If enacted, France’s plan for a domestic carbon price floor will lower CO2 emissions and increase power prices in France, but it will only have a marginal impact on total EU CO2 emissions and European carbon prices, write Hæge Fjellheim, Yan Qin and Emil Dimantchev, senior analysts at Thomson Reuters. They surmise that for the French government the plan is a way to lead by example. It will also bring in extra government revenues and improve the position of national utility company EDF.
Last month EU climate policy took a turn for the unexpected. On May 17, France’s environment and energy minister Ségolène Royal announced her intention to implement a domestic carbon price floor for the French power sector. The legislation would be put forward this summer, voted on by the Parliament in the autumn and start in January next year. The initiative came only two months after France proposed that the EU enact a union-wide carbon price floor as part of its Emissions Trading System (EU ETS) and six months after it presided over the landmark Paris Agreement in December.
The main impact of the new carbon price floor on the power sector will be to drive coal out of the generation mix; output from nuclear and gas plants will probably remain broadly unchanged
While the details of the measure are yet to be revealed, it seems to be modelled after the “top-up” carbon tax in the UK. It would ensure that French power producers pay a minimum carbon price of €30/tCO2 by charging a tax on fossil fuels used for power generation. The new policy would tax fuels at a level such that it makes up the difference between the price floor and the carbon price generated by the EU ETS.
France’s action stands out compared to other carbon pricing efforts. The new levy will compete neck and neck with the UK’s for the title of the highest carbon price to ever be imposed on power producers in the world. But how much of an impact will it have on emissions? And, perhaps more importantly, how will it influence EU climate and energy policy?
French coal-based generators get burned
The French power system is dominated by nuclear power generation. In 2015, fossil fuel based generation from coal, oil and gas contributed a mere 1.6, 0.5, and 4 percent respectively of total power production, while nuclear supplied 76 percent and various renewables provided 18 percent.
The main impact of the new carbon price floor on the power sector will be to drive coal out of the generation mix, according to our dispatch model of the European electricity sector. The levy will eliminate coal from the power mix by 2019 by increasing its short run marginal costs to uncompetitive levels. Meanwhile, output from nuclear and gas plants will probably remain broadly unchanged.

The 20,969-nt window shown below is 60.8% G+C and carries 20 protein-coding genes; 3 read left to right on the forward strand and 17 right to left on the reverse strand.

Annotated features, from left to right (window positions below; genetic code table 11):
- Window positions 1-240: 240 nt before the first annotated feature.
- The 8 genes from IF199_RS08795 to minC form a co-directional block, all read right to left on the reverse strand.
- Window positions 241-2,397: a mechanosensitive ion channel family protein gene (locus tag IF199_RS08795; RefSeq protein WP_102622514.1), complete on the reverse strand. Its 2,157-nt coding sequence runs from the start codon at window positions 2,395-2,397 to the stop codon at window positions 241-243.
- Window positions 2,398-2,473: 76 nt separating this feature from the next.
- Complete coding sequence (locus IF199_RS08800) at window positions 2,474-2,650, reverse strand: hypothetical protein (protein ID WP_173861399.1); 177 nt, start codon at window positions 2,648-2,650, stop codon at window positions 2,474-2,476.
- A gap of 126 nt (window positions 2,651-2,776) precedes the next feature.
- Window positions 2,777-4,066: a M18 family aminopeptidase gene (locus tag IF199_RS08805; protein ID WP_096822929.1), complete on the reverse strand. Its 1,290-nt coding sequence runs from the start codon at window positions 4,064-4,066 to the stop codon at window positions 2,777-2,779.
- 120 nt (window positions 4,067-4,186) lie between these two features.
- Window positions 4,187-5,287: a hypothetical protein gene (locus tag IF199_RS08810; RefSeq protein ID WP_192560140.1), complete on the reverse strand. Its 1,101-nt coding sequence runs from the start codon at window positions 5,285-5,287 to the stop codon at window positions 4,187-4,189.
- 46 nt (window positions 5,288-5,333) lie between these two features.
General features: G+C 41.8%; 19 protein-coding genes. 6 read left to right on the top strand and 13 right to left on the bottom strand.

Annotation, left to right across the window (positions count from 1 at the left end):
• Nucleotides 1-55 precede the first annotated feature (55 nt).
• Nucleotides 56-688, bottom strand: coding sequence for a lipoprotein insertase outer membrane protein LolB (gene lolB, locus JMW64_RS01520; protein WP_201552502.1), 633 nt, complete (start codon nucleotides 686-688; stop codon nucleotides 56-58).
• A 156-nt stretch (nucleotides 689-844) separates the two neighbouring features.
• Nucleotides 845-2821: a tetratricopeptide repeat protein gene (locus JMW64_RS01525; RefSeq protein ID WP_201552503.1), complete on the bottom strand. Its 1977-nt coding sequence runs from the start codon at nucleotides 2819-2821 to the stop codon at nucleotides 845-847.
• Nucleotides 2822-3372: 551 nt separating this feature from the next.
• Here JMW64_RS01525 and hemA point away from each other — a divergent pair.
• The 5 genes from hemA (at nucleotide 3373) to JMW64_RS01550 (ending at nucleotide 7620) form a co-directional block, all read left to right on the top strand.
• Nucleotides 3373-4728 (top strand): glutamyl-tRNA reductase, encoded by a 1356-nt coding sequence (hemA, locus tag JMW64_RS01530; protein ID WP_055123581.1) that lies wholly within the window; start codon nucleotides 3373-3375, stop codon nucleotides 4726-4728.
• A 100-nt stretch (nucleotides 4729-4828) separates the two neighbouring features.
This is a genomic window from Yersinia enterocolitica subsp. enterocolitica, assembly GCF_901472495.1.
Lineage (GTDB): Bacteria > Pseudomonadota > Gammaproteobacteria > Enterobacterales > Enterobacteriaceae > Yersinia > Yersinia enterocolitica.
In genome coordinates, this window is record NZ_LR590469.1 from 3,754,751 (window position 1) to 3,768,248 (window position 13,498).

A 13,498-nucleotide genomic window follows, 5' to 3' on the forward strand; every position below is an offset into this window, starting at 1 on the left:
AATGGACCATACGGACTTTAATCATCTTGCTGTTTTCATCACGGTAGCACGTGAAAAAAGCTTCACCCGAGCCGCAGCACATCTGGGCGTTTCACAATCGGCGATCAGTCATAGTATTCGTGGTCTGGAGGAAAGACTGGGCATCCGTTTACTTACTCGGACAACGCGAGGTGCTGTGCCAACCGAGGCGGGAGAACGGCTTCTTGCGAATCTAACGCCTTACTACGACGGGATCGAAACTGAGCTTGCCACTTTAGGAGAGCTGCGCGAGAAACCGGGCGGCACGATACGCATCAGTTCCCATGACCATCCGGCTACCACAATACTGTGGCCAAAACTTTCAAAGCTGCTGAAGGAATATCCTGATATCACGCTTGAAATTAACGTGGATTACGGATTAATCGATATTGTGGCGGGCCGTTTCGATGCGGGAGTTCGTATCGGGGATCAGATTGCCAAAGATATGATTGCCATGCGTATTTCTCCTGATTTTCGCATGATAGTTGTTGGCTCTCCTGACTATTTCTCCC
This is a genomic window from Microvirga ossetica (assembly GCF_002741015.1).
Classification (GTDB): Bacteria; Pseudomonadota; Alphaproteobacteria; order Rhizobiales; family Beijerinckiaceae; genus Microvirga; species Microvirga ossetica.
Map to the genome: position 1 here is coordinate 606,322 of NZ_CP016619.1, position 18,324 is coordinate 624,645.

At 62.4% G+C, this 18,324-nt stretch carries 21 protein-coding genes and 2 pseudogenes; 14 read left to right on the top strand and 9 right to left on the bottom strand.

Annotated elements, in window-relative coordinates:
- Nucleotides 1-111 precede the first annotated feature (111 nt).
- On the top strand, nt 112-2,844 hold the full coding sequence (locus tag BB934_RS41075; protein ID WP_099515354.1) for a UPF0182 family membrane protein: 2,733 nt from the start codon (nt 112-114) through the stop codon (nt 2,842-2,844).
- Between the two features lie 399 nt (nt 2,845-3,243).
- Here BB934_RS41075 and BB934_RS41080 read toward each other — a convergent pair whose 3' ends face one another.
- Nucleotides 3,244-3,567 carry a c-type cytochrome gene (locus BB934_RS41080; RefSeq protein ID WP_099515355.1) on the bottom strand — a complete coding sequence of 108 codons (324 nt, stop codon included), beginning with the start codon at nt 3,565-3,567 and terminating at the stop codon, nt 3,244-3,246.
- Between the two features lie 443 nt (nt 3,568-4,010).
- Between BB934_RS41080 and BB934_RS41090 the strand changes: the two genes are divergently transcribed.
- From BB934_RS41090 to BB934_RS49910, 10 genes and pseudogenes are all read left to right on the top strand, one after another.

As the French power price rises, France will export less electricity
All in all, we project that by 2020 fossil fuel based generation will supply 4.6 percent of power production. At this point, France would still be far from accomplishing its goal of transitioning from a nuclear-based power sector to one with a significant share of renewables. Its 2030 goal for 40 percent of renewable generation would probably require further action. So would the goal to cap nuclear capacity at 63.2 GW, which in essence means that no new plants can be built without old ones being taken off the grid.
The French power price will rise as a result of the price floor. Gas-power stations will produce the marginal power on the market, because France’s nuclear cap and slow growth in renewables means that these sources will fall short of meeting power demand. Thus, the domestic carbon price floor will lead to a direct increase in the yearly average power prices of around €3/MWh. This is around 8 percent increase from 2015 average price level of €38.5/MWh.
As the French power price rises, France will export less electricity. It is currently a net-exporter of power, to the order of 62 TWh in 2015, by sending electricity mainly to Spain, Italy and the UK and receiving some from Germany.
CO2 emissions nudged lower while carbon market unharmed
French CO2 emissions will decrease as coal generation goes extinct from the French power mix. Our model estimates that domestic emissions will fall by 6 million tCO2 per year, reducing French power sector emissions by a quarter.
But while French emissions decline, overall EU emissions will be less affected for two reasons. First, the rise in the French power price could lead to higher coal burn in Germany, which would probably partially offset the emission reduction in France. Second, lower emissions in France will decrease the overall need for CO2 allowances under the EU ETS, thus theoretically reducing the EU-wide carbon price and allowing emissions to rise elsewhere.